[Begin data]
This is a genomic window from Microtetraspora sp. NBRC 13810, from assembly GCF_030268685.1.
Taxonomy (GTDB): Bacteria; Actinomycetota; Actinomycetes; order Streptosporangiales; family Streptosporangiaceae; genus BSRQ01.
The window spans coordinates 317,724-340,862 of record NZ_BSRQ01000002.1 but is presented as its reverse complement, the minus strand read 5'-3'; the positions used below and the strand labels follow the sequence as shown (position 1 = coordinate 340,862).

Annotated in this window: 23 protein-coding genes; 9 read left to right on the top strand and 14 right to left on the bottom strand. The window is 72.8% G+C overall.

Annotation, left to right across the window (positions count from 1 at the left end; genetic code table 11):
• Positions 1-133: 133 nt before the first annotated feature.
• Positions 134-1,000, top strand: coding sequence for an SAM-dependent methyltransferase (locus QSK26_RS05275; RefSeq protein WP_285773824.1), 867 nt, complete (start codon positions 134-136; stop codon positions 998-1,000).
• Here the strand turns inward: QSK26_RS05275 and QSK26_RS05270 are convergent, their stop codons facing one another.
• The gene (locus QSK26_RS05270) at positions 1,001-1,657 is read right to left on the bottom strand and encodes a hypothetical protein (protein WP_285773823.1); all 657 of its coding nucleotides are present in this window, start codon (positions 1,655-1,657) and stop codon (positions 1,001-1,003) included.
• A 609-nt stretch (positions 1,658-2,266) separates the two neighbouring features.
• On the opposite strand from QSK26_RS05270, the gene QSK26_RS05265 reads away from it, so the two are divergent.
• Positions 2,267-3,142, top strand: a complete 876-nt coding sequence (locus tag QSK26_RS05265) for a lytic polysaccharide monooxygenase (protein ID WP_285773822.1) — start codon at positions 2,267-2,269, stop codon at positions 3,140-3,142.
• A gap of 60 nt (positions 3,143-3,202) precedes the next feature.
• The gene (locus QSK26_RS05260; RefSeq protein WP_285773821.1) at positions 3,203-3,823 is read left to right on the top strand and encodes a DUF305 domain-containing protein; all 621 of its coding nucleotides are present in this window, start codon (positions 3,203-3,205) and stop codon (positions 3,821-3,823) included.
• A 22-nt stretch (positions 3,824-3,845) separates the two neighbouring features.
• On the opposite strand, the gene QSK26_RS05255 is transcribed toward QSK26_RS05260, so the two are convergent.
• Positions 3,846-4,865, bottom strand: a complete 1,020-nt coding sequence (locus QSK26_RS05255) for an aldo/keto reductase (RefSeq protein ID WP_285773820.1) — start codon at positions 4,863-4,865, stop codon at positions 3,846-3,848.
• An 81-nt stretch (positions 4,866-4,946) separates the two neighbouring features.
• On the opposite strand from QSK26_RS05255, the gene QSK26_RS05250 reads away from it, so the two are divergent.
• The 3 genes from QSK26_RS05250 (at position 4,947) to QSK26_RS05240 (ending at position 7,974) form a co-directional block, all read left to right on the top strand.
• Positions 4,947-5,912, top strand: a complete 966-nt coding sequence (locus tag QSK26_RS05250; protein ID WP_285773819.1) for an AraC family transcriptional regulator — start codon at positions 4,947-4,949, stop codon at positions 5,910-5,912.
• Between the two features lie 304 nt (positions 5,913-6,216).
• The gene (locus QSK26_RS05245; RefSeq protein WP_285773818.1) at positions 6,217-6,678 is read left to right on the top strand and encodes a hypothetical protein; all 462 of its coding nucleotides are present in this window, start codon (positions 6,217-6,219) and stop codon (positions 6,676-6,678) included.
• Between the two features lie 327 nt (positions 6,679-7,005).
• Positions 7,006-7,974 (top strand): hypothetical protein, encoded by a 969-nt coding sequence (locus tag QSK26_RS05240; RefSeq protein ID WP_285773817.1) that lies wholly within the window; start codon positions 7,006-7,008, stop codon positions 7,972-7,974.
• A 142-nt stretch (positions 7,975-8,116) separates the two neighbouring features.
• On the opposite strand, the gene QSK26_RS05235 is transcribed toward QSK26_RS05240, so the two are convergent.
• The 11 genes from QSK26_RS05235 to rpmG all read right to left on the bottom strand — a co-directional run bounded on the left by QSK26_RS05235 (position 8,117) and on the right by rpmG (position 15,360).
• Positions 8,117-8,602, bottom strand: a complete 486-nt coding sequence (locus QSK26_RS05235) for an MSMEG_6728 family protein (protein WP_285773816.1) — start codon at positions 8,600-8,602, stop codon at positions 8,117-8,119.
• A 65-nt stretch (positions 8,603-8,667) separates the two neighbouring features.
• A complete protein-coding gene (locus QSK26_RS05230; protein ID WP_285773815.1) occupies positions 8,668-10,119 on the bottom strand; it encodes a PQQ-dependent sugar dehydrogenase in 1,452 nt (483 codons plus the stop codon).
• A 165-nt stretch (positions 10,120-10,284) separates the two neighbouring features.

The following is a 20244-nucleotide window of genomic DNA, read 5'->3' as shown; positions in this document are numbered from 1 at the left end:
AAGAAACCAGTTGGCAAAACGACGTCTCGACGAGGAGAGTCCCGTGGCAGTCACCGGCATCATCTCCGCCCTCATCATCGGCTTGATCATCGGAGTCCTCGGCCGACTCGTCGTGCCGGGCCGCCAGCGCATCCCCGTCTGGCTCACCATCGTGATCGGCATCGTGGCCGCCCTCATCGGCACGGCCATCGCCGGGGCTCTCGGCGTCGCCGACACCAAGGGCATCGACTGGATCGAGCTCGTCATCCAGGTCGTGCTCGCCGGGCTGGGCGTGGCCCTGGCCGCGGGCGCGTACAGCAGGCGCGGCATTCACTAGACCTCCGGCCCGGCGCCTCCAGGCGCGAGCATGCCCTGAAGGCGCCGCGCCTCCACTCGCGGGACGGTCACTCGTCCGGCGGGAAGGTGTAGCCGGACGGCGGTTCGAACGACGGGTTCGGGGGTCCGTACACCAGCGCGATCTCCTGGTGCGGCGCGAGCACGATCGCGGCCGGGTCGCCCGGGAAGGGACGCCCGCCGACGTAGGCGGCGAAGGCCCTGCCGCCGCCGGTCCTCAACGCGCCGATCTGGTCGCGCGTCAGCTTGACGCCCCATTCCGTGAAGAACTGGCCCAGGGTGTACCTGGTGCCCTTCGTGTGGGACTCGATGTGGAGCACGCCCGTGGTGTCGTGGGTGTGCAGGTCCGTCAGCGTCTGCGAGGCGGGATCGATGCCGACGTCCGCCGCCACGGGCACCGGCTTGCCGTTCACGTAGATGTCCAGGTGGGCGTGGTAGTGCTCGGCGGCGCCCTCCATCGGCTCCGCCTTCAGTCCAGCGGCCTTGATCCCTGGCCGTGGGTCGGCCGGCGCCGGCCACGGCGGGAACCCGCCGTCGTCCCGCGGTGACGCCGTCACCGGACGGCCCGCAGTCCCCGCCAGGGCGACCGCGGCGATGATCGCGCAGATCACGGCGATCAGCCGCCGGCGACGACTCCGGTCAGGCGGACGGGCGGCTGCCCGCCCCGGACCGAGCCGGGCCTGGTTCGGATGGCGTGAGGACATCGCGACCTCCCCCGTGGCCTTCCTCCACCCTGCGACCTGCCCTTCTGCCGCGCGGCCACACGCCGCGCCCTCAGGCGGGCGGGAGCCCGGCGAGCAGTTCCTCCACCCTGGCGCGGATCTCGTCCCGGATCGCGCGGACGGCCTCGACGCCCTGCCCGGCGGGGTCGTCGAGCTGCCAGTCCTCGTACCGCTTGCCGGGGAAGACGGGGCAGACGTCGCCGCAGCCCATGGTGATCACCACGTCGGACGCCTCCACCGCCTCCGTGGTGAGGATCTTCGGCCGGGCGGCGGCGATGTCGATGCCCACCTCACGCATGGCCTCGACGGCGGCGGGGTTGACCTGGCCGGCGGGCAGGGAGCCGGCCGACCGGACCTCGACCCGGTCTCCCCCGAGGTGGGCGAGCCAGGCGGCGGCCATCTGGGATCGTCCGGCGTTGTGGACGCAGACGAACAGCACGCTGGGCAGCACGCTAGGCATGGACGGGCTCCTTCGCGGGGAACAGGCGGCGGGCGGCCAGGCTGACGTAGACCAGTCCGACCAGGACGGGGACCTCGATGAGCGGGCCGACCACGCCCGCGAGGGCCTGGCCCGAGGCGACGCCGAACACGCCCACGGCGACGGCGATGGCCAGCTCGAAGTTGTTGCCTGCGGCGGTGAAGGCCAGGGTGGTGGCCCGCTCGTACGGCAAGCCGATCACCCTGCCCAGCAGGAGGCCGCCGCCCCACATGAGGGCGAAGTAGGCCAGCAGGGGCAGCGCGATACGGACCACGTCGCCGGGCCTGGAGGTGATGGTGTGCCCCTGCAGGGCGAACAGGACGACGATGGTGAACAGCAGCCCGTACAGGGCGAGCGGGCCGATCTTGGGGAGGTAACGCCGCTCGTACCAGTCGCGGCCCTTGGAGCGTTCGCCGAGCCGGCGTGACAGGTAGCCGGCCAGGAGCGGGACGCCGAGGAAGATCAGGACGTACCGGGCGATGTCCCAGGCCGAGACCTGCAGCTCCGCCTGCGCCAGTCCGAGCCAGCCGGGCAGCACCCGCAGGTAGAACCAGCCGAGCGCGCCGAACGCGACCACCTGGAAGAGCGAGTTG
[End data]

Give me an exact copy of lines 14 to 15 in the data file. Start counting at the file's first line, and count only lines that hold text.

• The gene (locus QSK26_RS05260; RefSeq protein WP_285773821.1) at positions 3,203-3,823 is read left to right on the top strand and encodes a DUF305 domain-containing protein; all 621 of its coding nucleotides are present in this window, start codon (positions 3,203-3,205) and stop codon (positions 3,821-3,823) included.
• A 22-nt stretch (positions 3,824-3,845) separates the two neighbouring features.